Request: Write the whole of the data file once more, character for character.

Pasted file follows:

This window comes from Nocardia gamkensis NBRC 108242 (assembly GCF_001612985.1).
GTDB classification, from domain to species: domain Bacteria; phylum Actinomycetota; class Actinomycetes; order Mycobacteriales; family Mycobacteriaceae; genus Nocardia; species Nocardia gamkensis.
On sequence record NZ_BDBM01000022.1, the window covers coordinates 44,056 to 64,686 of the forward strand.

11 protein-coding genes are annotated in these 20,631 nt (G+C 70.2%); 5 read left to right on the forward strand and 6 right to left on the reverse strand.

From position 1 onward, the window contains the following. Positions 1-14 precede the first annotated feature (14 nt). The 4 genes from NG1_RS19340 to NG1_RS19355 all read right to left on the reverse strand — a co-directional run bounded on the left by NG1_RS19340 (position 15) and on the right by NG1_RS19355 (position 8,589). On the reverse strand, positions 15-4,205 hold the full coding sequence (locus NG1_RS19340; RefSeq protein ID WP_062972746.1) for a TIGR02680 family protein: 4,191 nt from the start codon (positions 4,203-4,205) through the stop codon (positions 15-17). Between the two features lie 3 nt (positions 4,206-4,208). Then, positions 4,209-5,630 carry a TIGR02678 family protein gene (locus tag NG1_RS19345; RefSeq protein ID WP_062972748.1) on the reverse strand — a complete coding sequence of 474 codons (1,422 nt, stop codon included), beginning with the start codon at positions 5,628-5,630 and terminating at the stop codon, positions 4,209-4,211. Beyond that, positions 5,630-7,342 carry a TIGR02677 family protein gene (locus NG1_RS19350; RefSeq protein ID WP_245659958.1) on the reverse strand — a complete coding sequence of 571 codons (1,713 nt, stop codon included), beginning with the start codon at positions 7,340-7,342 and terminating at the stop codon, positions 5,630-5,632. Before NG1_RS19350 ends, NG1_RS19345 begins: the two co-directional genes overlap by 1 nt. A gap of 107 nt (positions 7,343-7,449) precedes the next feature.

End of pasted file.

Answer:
This window comes from Nocardia gamkensis NBRC 108242 (assembly GCF_001612985.1).
GTDB classification, from domain to species: domain Bacteria; phylum Actinomycetota; class Actinomycetes; order Mycobacteriales; family Mycobacteriaceae; genus Nocardia; species Nocardia gamkensis.
On sequence record NZ_BDBM01000022.1, the window covers coordinates 44,056 to 64,686 of the forward strand.

11 protein-coding genes are annotated in these 20,631 nt (G+C 70.2%); 5 read left to right on the forward strand and 6 right to left on the reverse strand.

From position 1 onward, the window contains the following. Positions 1-14 precede the first annotated feature (14 nt). The 4 genes from NG1_RS19340 to NG1_RS19355 all read right to left on the reverse strand — a co-directional run bounded on the left by NG1_RS19340 (position 15) and on the right by NG1_RS19355 (position 8,589). On the reverse strand, positions 15-4,205 hold the full coding sequence (locus NG1_RS19340; RefSeq protein ID WP_062972746.1) for a TIGR02680 family protein: 4,191 nt from the start codon (positions 4,203-4,205) through the stop codon (positions 15-17). Between the two features lie 3 nt (positions 4,206-4,208). Then, positions 4,209-5,630 carry a TIGR02678 family protein gene (locus tag NG1_RS19345; RefSeq protein ID WP_062972748.1) on the reverse strand — a complete coding sequence of 474 codons (1,422 nt, stop codon included), beginning with the start codon at positions 5,628-5,630 and terminating at the stop codon, positions 4,209-4,211. Beyond that, positions 5,630-7,342 carry a TIGR02677 family protein gene (locus NG1_RS19350; RefSeq protein ID WP_245659958.1) on the reverse strand — a complete coding sequence of 571 codons (1,713 nt, stop codon included), beginning with the start codon at positions 7,340-7,342 and terminating at the stop codon, positions 5,630-5,632. Before NG1_RS19350 ends, NG1_RS19345 begins: the two co-directional genes overlap by 1 nt. A gap of 107 nt (positions 7,343-7,449) precedes the next feature.